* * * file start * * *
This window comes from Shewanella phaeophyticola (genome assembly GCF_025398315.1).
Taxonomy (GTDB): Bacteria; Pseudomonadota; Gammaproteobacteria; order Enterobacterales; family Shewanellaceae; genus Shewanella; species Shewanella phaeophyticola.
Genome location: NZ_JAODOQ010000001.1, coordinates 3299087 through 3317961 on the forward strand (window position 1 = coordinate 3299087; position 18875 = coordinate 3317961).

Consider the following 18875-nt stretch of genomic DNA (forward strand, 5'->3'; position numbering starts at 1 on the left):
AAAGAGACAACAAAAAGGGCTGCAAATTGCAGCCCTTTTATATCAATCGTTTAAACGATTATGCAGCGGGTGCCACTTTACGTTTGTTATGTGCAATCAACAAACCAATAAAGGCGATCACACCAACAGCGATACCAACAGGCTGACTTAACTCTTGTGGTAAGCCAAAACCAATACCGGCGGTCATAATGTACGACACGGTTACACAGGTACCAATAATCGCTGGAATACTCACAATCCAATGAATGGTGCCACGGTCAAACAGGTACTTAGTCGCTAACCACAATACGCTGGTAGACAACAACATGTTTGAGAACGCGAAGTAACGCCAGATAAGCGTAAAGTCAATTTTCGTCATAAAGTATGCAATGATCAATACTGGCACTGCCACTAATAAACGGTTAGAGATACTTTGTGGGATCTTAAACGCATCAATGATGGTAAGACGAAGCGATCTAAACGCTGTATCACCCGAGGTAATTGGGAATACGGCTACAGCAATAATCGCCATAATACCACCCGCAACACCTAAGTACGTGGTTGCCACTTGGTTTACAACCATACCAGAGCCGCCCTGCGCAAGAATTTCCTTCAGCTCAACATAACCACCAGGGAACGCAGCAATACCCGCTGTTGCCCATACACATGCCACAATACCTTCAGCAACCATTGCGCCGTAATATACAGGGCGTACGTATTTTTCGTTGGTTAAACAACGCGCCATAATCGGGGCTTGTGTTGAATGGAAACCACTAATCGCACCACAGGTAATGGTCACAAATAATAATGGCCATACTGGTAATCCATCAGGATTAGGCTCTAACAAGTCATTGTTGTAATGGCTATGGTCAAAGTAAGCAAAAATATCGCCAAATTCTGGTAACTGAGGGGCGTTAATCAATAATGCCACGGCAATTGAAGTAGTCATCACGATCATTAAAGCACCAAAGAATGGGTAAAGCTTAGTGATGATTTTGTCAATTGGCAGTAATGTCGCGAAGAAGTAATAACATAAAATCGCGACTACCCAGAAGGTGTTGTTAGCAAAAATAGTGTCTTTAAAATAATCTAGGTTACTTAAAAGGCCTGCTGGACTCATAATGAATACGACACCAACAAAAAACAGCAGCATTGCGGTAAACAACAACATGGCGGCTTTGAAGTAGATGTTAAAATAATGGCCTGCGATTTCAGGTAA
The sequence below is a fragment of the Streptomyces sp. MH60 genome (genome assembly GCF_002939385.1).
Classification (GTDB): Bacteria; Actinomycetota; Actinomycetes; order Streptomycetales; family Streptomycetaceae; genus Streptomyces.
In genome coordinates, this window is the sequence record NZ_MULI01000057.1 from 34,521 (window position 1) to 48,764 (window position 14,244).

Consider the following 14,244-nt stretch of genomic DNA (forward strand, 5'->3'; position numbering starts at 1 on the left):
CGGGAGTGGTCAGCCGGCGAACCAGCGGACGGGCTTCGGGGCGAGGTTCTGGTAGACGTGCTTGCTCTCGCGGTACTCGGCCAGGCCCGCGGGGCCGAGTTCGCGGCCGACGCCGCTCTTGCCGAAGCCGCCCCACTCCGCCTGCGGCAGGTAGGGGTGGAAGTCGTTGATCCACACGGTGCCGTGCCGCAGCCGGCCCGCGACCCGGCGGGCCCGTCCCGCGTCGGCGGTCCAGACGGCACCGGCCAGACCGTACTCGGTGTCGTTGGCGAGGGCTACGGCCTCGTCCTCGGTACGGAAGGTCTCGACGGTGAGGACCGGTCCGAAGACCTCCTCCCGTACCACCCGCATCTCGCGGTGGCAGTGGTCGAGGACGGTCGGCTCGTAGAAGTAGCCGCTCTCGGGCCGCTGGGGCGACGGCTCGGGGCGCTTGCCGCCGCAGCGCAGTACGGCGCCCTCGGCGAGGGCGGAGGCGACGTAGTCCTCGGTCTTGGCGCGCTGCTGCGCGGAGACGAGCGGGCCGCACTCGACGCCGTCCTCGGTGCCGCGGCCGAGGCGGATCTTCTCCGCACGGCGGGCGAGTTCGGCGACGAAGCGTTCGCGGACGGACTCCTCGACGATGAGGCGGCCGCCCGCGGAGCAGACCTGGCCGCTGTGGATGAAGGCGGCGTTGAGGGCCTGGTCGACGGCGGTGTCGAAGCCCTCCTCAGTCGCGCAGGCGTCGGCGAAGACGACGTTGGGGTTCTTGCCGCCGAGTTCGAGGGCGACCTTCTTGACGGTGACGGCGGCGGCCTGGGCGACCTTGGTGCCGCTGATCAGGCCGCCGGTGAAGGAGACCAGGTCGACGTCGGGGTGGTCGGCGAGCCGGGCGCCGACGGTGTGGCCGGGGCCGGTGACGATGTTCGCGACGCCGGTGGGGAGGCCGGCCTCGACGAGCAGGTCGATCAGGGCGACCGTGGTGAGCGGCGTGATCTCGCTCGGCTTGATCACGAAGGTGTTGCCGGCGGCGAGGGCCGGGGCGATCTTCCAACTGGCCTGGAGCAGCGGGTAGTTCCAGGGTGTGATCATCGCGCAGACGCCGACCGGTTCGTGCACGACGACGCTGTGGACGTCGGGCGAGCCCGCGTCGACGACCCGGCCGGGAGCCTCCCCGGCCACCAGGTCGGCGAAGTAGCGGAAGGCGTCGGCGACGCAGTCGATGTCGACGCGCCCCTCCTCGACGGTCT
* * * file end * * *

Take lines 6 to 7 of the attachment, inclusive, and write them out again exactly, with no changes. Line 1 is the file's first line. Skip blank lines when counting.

The sequence below is a fragment of the Streptomyces sp. MH60 genome (genome assembly GCF_002939385.1).
Classification (GTDB): Bacteria; Actinomycetota; Actinomycetes; order Streptomycetales; family Streptomycetaceae; genus Streptomyces.